The financial markets however may currently be propped up significantly by the carry trade. A small interest rate increase could conceivably have very large impacts on the financial markets in terms of pricing of assets while having little direct effect on the real economy.

Unlikely in the short term. The real economy does not seem to favor deflation.

If we do see a reaction, we should be asking why do markets care so much about the future path of Fed policy right now? This has not historically been a strong correlation. Is monetary policy is non-neutral to growth at these conditions, in particular these inflation levels?

It should be relatively obvious that if the economy is telling us it is relying on the Fed to a large extent, this can only mean that we are still in a regime in which growth is being restrained by the tightness of money.

Nearly everyone accepts that (ceteris paribus) if we were in a situation of 10% deflation, there would be a large RGDP/employment benefit to easing, and that if we were at 10% inflation there would be no such benefit. Unfortunately the limits of that relationship and inflation itself are both nebulous enough that we might be relatively deep in either regime and not know it.

Listen to the markets! If the Fed tightens expectations and they shrug, all the better. If not...

TallDave wrote: "we should be asking why do markets care so much about the future path of Fed policy right now?"

Good point! I'll take a slightly different tack - because markets price in some expectation of real stagnation. Under real stagnation, a Fed policy that won't accept a high enough inflation rate will hit the zero bound more often, and if the Fed won't do "enough" at the zero bound then there will be negative consequences in the real economy.

Curious use of a period inside parentheses.

Deciphering the tea leaves . . .

What an interesting issue in terms of possible levels of analysis, and the risks of overthinking a decision. There appear to be few limits to the potential assumptions and points of view about possible expectations that can be offered even by highly-capable experts in macro policy and money and banking. Trying to disentangle one consistent and coherent approach, with definite policy implications, seems like a task that might lead to considerable frustration and ambiguity. That way madness lies?

Here's my alternative formulation. Money is a valuable and productive asset that merits a price in the economy. During most recorded financial history, money has had such a price and modern economies have performed quite well. The monetary policy of the past several years has been a definite anomaly, which requires special justification to continue in light of the long-term financial basics. Certainly the current economy has its problems, but it is hardly so unique as to veto a modest move back in the direction of normality in the capital markets.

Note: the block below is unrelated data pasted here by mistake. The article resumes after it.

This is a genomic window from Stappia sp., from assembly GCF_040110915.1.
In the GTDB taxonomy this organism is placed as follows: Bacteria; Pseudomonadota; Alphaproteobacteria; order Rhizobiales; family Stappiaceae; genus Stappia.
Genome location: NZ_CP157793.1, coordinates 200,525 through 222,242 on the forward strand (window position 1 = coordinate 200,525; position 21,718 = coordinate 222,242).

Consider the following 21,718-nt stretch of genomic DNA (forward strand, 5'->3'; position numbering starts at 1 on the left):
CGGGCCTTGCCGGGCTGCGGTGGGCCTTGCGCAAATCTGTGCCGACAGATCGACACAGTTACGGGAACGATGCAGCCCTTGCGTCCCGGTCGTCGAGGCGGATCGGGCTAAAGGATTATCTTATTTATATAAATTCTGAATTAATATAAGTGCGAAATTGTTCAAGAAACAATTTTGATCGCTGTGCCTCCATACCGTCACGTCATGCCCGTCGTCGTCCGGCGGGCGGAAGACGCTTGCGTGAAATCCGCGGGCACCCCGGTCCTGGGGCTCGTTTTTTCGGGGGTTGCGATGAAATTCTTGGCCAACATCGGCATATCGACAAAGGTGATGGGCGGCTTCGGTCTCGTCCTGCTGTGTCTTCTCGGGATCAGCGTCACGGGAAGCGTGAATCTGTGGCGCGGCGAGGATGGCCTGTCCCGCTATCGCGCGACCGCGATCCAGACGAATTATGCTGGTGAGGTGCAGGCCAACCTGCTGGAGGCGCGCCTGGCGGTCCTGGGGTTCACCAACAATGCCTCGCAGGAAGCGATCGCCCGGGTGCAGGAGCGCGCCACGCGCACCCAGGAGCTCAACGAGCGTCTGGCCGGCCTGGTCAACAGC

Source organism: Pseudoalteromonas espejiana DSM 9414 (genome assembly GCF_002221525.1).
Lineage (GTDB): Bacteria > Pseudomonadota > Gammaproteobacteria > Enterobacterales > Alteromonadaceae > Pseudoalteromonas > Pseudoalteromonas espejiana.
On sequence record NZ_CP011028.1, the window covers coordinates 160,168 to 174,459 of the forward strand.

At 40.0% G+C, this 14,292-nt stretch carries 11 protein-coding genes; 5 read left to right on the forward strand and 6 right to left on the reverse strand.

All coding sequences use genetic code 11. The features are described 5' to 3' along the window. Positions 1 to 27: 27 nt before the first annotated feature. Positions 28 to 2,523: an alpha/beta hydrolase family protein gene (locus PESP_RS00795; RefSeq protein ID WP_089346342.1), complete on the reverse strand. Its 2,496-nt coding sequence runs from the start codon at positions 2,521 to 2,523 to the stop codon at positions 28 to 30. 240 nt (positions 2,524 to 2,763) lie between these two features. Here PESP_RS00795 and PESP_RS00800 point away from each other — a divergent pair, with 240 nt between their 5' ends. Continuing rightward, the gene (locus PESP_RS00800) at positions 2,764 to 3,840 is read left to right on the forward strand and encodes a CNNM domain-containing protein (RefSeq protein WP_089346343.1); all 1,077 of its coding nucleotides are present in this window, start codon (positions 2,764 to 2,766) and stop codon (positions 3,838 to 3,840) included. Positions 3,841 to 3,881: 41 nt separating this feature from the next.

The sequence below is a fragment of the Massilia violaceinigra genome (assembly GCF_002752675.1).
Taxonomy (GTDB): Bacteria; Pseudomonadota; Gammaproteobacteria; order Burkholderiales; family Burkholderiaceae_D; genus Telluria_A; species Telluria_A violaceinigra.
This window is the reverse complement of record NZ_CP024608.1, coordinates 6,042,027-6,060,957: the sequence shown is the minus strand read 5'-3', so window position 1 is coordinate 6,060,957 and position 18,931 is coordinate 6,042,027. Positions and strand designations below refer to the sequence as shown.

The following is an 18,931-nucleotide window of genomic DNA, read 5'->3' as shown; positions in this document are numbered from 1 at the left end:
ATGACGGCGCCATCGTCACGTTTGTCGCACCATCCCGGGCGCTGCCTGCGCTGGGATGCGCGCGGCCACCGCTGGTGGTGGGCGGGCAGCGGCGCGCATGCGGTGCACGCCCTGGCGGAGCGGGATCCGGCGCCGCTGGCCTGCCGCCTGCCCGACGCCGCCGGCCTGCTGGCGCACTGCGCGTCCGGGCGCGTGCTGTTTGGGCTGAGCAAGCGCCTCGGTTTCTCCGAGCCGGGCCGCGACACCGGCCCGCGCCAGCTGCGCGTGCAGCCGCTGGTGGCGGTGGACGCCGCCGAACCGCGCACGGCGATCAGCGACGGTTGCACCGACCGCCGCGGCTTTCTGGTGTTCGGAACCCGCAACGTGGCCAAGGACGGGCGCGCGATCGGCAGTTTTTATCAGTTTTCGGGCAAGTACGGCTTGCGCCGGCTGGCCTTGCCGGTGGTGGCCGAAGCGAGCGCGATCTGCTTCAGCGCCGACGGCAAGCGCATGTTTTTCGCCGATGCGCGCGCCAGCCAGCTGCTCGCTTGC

Just raise the darn rate, and get on with it!

Complete nonsense. The Fed's mandate is 2% inflation. The Fed itself says it will raise rates only when it sees inflation moving to 2% over the medium term. There is NO reason for the Fed to think that is the case. Market expectations are for under 2% inflation for 30 years! You really think the Fed should abandon its mandate, without giving any guidance as to what its new mandate will be, just because fed funds rates were higher in the past?

Higher and Lower mean different things when at, or close, to zero . . .

does time preference exist?

rhetorical question, obviously

I hadn't realized that even the slightest upward move will amount to the Fed "abandoning its mandate." Please be sure to advise all the others. :)

Does the FED's rate matter for anything at all? Is there any correlation where the FED sets a rate, and only after that the market reacts?

> Woe unto you if your economy is so fragile that a quarter point or so in the short rate, mixed in with some cheap talk, were to matter so much.

Oh, but it is not a small change by any measure. It's a full 3x increase on the interest rate. If banks could carry 1k$ of loans before it, they'll be able to carry only 300$ after the increase.

I'm still not sure that it matters, but people are all taking as if the rate had a linear effect, where by definition it is hyperbolic.

the fed rate is different from what we receive from the local banks . . . ask Bernaki about that

Is the housing market similar to China's data input, in that the government owns the mortgage market and their numbers are similar to what we get from communist governments?

Ask Bernanke . . .